Napatunayan ko na ngayon, nandito na ‘ko ngayon sa inyong harapan din. Buhay na patotoo na may pag-asa pa kaming mga bilanggo, na deserve namin ‘yong sinasabing second chance. Na ang Diyos may plano kung bakit nandito. May plano ang Diyos kung bakit nangyayari ang mga bagay-bagay,” Arnel said. 

(I proved it now and I am here now in front of you. I am living proof that there is a hope for prisoners like us, that we deserve what they call a second chance. That God has a plan why we are here. God has a plan that explains why things happen.)

Living his ‘second life’ 

After serving his time and finishing college, Arnel said he now wants to start his new life. 

Many would think that just like other PDLs, Arnel would immediately rush home to see his mother and child. But that’s not what he wants – he said he plans to take a little bit more time to establish himself. 

Arnel said he plans to work for a year or two, save up, and then start his own business. He wants to prove that he is a different man now, matured and educated, he said.

Gusto ko magkaroon ako ng paningin sa kanila na, ‘Ito ako, iba na ako.’ Na hindi na ako ‘yong taong nakilala nila dati. Hindi na ako ‘yong tao na kulang sa pinag-aralan. Hindi na ako ‘yong tao na hindi buo.” 

(I want them to have a different perspective of me, “I am here now, changed.” That I am no longer the person they used to know. I am no longer the person who lacks education. I am no longer the person who is not complete.) 

Aside from proving himself, Arnel also wants to show that he is now a man full of dreams.

Kaya ngayon, sabi ko, hindi porke’t nakakulong ako, tapos na ang pangarap ko. Hindi porke’t nakakulong ako, wala ako na akong pag-asa. Hindi porke’t nakakulong ako, hanggang doon na lang ako,” he said.

(That’s why now, I say, not because I was jailed, my dreams have ended. Not because I was jailed, I no longer have hope. Not because I was jailed, this is only as far as I can go.)

The great lesson 

After facing his greatest challenge in life – surviving Bilibid and reaching his dreams – Arnel said one of the best advice he could give others is to not be prejudiced against PDLs.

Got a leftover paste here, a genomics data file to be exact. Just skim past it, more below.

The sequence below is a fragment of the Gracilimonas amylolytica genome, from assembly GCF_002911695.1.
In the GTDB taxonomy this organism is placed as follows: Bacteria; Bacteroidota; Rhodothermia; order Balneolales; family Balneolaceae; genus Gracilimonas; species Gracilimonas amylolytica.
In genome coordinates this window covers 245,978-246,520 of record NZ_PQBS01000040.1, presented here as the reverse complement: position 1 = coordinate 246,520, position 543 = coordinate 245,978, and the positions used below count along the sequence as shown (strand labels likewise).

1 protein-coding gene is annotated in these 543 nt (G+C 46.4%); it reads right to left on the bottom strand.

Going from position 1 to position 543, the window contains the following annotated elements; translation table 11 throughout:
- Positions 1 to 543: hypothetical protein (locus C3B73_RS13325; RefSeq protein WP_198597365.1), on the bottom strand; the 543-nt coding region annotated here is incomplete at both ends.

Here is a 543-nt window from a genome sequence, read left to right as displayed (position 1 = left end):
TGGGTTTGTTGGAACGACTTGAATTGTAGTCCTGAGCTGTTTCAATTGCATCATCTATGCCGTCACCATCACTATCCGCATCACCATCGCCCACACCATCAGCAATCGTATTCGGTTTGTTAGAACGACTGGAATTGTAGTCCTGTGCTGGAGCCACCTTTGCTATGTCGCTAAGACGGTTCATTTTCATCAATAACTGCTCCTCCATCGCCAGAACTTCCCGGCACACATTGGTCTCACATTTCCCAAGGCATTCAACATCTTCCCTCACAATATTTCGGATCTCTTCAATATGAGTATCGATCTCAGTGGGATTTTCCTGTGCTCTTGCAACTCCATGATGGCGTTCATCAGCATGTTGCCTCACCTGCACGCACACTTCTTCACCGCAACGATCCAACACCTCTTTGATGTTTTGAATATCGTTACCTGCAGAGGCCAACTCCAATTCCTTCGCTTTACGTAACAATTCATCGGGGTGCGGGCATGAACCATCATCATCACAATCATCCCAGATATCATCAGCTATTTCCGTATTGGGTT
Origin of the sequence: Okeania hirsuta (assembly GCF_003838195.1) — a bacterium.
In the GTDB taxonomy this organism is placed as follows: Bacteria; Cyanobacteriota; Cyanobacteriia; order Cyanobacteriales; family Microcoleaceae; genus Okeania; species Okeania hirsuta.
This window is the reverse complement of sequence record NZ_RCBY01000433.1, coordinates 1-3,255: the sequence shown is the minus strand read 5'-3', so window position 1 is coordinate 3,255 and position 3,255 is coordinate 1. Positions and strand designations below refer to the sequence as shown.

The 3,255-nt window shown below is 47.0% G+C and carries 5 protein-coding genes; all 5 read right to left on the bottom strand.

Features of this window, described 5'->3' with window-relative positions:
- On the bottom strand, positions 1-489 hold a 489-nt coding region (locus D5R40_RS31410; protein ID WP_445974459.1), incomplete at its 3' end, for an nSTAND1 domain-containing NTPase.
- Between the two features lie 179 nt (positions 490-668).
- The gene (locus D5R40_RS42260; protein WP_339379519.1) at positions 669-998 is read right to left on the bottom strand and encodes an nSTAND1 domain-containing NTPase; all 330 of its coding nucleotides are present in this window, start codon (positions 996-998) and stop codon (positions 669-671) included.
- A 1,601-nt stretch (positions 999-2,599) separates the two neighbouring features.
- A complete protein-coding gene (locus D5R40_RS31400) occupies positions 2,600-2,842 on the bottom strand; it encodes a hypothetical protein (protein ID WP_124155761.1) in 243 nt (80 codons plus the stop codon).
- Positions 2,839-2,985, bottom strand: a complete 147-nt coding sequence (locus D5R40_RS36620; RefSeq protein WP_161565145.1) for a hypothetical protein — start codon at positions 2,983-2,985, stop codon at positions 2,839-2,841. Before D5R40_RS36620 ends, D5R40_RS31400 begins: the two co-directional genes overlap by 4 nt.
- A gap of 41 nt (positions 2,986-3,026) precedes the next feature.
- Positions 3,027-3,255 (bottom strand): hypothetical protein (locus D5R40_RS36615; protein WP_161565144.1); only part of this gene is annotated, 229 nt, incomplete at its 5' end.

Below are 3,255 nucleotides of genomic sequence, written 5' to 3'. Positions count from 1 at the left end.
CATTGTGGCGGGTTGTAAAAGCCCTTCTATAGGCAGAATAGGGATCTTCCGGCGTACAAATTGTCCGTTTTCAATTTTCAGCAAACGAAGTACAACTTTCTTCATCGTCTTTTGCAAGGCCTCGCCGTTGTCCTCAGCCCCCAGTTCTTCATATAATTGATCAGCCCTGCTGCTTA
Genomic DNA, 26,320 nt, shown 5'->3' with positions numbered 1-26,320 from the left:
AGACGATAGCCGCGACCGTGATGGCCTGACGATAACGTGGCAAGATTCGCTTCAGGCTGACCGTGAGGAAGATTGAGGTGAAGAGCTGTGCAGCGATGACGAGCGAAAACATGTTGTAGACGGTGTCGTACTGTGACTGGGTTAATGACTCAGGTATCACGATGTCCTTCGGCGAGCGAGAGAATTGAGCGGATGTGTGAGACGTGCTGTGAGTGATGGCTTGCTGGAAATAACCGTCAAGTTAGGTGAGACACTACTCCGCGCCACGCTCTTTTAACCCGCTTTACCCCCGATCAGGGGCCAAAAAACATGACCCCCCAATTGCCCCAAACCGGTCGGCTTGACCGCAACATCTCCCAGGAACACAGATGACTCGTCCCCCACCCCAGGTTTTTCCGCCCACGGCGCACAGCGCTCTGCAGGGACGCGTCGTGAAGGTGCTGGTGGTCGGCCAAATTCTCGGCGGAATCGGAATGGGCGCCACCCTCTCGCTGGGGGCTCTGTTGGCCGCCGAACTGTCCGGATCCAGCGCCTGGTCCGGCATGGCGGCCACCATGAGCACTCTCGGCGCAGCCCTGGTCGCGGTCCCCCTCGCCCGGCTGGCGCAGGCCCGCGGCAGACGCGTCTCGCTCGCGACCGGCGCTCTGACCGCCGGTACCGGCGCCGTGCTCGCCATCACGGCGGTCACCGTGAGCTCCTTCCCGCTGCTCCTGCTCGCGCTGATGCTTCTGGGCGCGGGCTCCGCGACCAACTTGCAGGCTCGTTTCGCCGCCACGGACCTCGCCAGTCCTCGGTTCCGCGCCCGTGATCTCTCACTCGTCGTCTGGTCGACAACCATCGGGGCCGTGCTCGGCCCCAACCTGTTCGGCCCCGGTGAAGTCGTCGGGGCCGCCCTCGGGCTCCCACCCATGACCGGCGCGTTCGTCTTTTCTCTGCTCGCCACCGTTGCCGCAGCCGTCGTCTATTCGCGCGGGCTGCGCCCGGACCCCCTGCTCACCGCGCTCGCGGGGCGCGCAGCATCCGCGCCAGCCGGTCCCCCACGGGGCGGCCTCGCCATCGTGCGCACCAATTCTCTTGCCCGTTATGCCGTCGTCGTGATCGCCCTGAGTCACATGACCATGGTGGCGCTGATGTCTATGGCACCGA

Gusto kong sabihin sa kanila, kaming mga PDLs, kaming mga persons deprived of liberty, oo nakakulong kami pero hindi kami masasamang tao. Masama lang ‘yong ginawa namin pero hindi ‘yong pagkatao namin.”  

– Arnel bile

(I want to tell them, we PDLs were imprisoned but we’re not bad people. What we did may have been evil, but it is not the totality of our person.) 

Arnel hopes that people would be ready to accept that PDLs are still part of society. 

Sana matanggap nila kami sa malayang lipunan nang walang panghuhusga kasi minsan ‘yon ‘yong nagiging hadlang para mapagtagumpayan namin ‘yong isang bagay (I hope they can accept us in a free society without judgment because sometimes, that is what hinders us from being successful in our endeavors),” he said. 

As to the family of the person he hurt, Arnel said he is remorseful and hopes they would forgive him.

Kahit sa haba ng panahon, hindi man lang ako nakapaghingi ng tawad sa inyo. Gusto ko, kahit man lang dito, makapahingi ako ng tawad sa inyo. Kahit hindi pa man ‘yan ngayon, mapatawad niya ako. Sana dumating ‘yong panahon na mapatawad niya po ako.” 

(In the long time that has passed, I have not been able to ask for forgiveness. I want, even just here, to apologize to you. Even if you’re not ready now, I hope you can accept my apology. I hope the time comes that you will forgive me.) –

Arnel signed a written consent allowing Rappler to interview him and show his face for a video report. The interview was facilitated by staff of the Bureau of Corrections.

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Jairo Bolledo

Jairo Bolledo is a multimedia reporter at Rappler covering the police, crime, military, and security.